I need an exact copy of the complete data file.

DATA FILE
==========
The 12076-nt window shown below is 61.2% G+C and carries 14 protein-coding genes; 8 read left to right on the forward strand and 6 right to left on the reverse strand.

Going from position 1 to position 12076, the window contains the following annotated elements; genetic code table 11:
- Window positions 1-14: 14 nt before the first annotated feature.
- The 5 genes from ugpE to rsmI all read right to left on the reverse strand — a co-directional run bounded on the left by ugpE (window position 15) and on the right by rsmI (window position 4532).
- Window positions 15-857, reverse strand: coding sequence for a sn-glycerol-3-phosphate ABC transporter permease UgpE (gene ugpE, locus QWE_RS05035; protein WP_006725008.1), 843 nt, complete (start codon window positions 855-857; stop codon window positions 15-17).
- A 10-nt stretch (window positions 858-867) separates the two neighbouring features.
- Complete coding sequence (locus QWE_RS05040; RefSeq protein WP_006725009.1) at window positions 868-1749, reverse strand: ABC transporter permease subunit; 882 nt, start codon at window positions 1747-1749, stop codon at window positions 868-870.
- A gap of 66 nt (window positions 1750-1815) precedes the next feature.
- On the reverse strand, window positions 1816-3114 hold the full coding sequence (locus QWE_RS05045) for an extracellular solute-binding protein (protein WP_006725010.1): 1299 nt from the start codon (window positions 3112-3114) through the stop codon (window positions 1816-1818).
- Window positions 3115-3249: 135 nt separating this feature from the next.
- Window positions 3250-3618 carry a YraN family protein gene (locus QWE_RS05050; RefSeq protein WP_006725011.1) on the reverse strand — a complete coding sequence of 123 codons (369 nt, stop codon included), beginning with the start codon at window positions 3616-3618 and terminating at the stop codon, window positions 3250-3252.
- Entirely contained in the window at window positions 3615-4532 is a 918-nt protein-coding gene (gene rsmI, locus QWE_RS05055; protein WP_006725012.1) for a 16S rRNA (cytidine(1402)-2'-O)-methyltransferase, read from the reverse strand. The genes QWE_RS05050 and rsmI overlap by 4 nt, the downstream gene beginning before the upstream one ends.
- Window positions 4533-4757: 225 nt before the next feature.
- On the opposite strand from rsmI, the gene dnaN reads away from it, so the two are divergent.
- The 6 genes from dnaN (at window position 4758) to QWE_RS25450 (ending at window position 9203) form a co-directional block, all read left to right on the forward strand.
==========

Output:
The 12076-nt window shown below is 61.2% G+C and carries 14 protein-coding genes; 8 read left to right on the forward strand and 6 right to left on the reverse strand.

Going from position 1 to position 12076, the window contains the following annotated elements; genetic code table 11:
- Window positions 1-14: 14 nt before the first annotated feature.
- The 5 genes from ugpE to rsmI all read right to left on the reverse strand — a co-directional run bounded on the left by ugpE (window position 15) and on the right by rsmI (window position 4532).
- Window positions 15-857, reverse strand: coding sequence for a sn-glycerol-3-phosphate ABC transporter permease UgpE (gene ugpE, locus QWE_RS05035; protein WP_006725008.1), 843 nt, complete (start codon window positions 855-857; stop codon window positions 15-17).
- A 10-nt stretch (window positions 858-867) separates the two neighbouring features.
- Complete coding sequence (locus QWE_RS05040; RefSeq protein WP_006725009.1) at window positions 868-1749, reverse strand: ABC transporter permease subunit; 882 nt, start codon at window positions 1747-1749, stop codon at window positions 868-870.
- A gap of 66 nt (window positions 1750-1815) precedes the next feature.
- On the reverse strand, window positions 1816-3114 hold the full coding sequence (locus QWE_RS05045) for an extracellular solute-binding protein (protein WP_006725010.1): 1299 nt from the start codon (window positions 3112-3114) through the stop codon (window positions 1816-1818).
- Window positions 3115-3249: 135 nt separating this feature from the next.
- Window positions 3250-3618 carry a YraN family protein gene (locus QWE_RS05050; RefSeq protein WP_006725011.1) on the reverse strand — a complete coding sequence of 123 codons (369 nt, stop codon included), beginning with the start codon at window positions 3616-3618 and terminating at the stop codon, window positions 3250-3252.
- Entirely contained in the window at window positions 3615-4532 is a 918-nt protein-coding gene (gene rsmI, locus QWE_RS05055; protein WP_006725012.1) for a 16S rRNA (cytidine(1402)-2'-O)-methyltransferase, read from the reverse strand. The genes QWE_RS05050 and rsmI overlap by 4 nt, the downstream gene beginning before the upstream one ends.
- Window positions 4533-4757: 225 nt before the next feature.
- On the opposite strand from rsmI, the gene dnaN reads away from it, so the two are divergent.
- The 6 genes from dnaN (at window position 4758) to QWE_RS25450 (ending at window position 9203) form a co-directional block, all read left to right on the forward strand.